How to Support the Career Growth of Black Employees
By Melissa James, Chief Growth Officer at IBIS
After the death of George Floyd in 2020, many leaders began to wonder if their employees were experiencing racial inequities within their workplace.
Leaders were curious to learn from Black employees.
- Have you experienced racism?
- Have you experienced racism at this organization?
The answer to these questions from Black employees was a resounding “Yes!” and “Yes, this has been happening here, and it’s been happening for a long time.” Black employees shared a plethora of stories. Some shared stories about the difficulties they experienced during the hiring process and the pushback they received when asking for a promotion.
The impact of racism at work has negatively impacted the career growth of Black employees. Many organizations were surprised to learn that racism existed in their workplace.
Organizations rushed to hold listening sessions to learn from Black employees about their experiences with race at work. As a result, organizations focused on education and awareness about racism at work. They hoped that awareness of racism at work would solve the issue. Awareness is a valuable component to addressing a long term issue, however it does not replace changed behavior and mindset. Many organizations are still struggling with how to take action in the workplace, even with the two-year anniversary of George Floyd’s death on the of Black employees to drive systematic change?
We need to rethink how we support Black employees. In order for Black employees to succeed we need to rethink career development plans. Generally speaking, a career development plan focuses on acquiring more educational skills aligned to an individual’s career interests. While that is important there is a huge piece of career growth that needs attention.
Leadership should also be aware of the different dimensions of diversity and how it impacts the career trajectory of Black employees to best support the next generation of high potential employees. This level of awareness will have a positive impact on the changed behaviors and mindset around employee development. The organization should also be asking underrepresented employees what they need and want to be set up for career success.
I am calling for a new approach to supporting the career growth of Black employees. In 2022, Black employees need personalized career growth plans that take into account the dimensions of diversity that are affecting their career trajectory. For myself, as a Jamaican-American Black woman, the dimensions of diversity that affected my career growth were my ethnicity, race, gender, age, educational background, and my social-economic background.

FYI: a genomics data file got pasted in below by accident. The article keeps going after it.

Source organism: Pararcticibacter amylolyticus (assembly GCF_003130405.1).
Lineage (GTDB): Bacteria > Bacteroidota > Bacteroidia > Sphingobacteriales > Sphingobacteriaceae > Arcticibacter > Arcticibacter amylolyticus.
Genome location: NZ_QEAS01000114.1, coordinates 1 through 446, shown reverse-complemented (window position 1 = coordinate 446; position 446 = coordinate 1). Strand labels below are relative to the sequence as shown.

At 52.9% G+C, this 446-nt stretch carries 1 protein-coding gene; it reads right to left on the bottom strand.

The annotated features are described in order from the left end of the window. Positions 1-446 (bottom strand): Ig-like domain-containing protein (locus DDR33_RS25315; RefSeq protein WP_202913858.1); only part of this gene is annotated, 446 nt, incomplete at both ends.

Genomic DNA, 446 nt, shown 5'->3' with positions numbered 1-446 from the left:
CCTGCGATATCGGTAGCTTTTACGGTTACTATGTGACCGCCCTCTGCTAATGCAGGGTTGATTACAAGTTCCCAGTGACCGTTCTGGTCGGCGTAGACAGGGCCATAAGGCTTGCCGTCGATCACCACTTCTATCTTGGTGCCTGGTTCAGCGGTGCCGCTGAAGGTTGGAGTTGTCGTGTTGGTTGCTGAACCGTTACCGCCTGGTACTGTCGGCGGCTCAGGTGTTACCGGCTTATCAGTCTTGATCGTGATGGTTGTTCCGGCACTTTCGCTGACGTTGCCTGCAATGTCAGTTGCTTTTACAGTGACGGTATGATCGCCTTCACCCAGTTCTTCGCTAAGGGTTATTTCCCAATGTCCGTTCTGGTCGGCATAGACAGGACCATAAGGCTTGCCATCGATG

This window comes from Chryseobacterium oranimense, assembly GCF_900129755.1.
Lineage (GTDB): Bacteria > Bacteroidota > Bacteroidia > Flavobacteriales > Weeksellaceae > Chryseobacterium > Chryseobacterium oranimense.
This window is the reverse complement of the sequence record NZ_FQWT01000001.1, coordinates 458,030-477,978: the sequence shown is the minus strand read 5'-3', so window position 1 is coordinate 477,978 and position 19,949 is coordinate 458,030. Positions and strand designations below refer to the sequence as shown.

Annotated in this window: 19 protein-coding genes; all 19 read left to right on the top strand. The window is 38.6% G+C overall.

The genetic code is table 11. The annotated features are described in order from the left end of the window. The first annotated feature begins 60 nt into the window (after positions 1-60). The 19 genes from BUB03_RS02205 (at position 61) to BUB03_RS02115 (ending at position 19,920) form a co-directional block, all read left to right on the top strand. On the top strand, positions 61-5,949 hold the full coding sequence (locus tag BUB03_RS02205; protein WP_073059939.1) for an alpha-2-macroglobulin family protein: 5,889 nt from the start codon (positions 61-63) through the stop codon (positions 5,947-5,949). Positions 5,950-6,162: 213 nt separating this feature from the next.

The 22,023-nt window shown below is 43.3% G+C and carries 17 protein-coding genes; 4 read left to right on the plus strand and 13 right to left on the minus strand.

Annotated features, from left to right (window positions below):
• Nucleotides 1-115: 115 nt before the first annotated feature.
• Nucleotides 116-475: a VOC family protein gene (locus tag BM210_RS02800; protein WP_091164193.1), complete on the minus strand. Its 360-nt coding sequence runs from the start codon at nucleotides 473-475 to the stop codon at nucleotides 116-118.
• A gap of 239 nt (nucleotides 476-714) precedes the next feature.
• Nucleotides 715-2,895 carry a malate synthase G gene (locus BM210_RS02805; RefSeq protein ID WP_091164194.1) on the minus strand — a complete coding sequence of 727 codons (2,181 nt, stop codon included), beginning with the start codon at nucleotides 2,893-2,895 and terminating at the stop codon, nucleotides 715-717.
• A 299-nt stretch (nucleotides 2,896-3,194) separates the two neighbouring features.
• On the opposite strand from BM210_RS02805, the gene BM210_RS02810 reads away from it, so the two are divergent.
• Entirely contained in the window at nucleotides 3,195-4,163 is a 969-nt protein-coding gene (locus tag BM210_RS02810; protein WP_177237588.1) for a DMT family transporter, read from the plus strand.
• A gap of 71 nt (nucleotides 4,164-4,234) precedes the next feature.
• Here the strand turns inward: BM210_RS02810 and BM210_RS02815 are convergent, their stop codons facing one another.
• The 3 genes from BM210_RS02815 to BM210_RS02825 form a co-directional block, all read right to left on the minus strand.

For example, my ethnicity played a large part in the missing foundational pieces of my career growth. Let me explain, I am the daughter of two West Indian immigrants that never talked about work at home. My parents saw work as a means to an end. They had four children and were working two jobs each and everyday. They were working to survive and put food on the table. They never had the privilege to think about career growth. I needed a career growth plan that took this into account. I needed a major shift in mindset and values around my relationship with work. I needed to define career success for myself. I needed to learn how to find my passion when I didn’t know I was allowed to have a passion because my social economic status never gave me the privilege to focus on passion. I need a plan to align my passion to my career ambitions. I need a plan that taught me how to be visible in the workplace, and make my name mean something. This level of self awareness is critical to career success. It is important for me to know this as an individual, but also for my manager to be an effective coach to me to provide the appropriate level of guidance and direction.
I created “When Are You Going To Get A Real Career: A Guide to Designing a Career You Would Be Proud Of!” as a way to help the doers of the world who are looking for guidance and a blueprint on career success. This book is a roadmap for millennials of color starting out in their career and for the experienced executive crafting their next move. Shared stories and experiences provide insightful knowledge and steps for anyone navigating different aspects of their career.
Melissa James is the Chief Growth Officer at IBIS Consulting Group. She works in partnership with executives to design and implement Diversity, Equity, and Inclusion strategies to help their organizations grow into their diversity best practices.